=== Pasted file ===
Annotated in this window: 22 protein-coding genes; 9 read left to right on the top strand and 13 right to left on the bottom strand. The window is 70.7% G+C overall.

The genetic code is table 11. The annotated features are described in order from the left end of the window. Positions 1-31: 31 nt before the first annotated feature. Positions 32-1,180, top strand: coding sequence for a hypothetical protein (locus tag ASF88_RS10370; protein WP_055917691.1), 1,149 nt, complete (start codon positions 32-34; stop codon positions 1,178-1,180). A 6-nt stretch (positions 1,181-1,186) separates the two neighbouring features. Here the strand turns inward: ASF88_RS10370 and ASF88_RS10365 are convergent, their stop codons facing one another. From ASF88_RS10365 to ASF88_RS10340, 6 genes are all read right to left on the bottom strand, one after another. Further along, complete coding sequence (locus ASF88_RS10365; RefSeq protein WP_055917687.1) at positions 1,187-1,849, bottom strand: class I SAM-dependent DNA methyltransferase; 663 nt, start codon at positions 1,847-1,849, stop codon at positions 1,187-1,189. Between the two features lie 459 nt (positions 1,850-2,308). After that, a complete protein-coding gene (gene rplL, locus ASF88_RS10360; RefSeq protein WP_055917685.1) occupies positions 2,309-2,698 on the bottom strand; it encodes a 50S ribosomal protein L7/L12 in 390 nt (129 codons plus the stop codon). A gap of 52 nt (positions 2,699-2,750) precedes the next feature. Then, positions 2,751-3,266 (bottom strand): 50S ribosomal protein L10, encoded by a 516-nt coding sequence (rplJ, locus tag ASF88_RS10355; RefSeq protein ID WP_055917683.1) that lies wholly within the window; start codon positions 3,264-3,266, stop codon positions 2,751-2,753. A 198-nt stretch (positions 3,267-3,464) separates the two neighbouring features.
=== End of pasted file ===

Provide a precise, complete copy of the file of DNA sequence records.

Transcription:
Annotated in this window: 22 protein-coding genes; 9 read left to right on the top strand and 13 right to left on the bottom strand. The window is 70.7% G+C overall.

The genetic code is table 11. The annotated features are described in order from the left end of the window. Positions 1-31: 31 nt before the first annotated feature. Positions 32-1,180, top strand: coding sequence for a hypothetical protein (locus tag ASF88_RS10370; protein WP_055917691.1), 1,149 nt, complete (start codon positions 32-34; stop codon positions 1,178-1,180). A 6-nt stretch (positions 1,181-1,186) separates the two neighbouring features. Here the strand turns inward: ASF88_RS10370 and ASF88_RS10365 are convergent, their stop codons facing one another. From ASF88_RS10365 to ASF88_RS10340, 6 genes are all read right to left on the bottom strand, one after another. Further along, complete coding sequence (locus ASF88_RS10365; RefSeq protein WP_055917687.1) at positions 1,187-1,849, bottom strand: class I SAM-dependent DNA methyltransferase; 663 nt, start codon at positions 1,847-1,849, stop codon at positions 1,187-1,189. Between the two features lie 459 nt (positions 1,850-2,308). After that, a complete protein-coding gene (gene rplL, locus ASF88_RS10360; RefSeq protein WP_055917685.1) occupies positions 2,309-2,698 on the bottom strand; it encodes a 50S ribosomal protein L7/L12 in 390 nt (129 codons plus the stop codon). A gap of 52 nt (positions 2,699-2,750) precedes the next feature. Then, positions 2,751-3,266 (bottom strand): 50S ribosomal protein L10, encoded by a 516-nt coding sequence (rplJ, locus tag ASF88_RS10355; RefSeq protein ID WP_055917683.1) that lies wholly within the window; start codon positions 3,264-3,266, stop codon positions 2,751-2,753. A 198-nt stretch (positions 3,267-3,464) separates the two neighbouring features.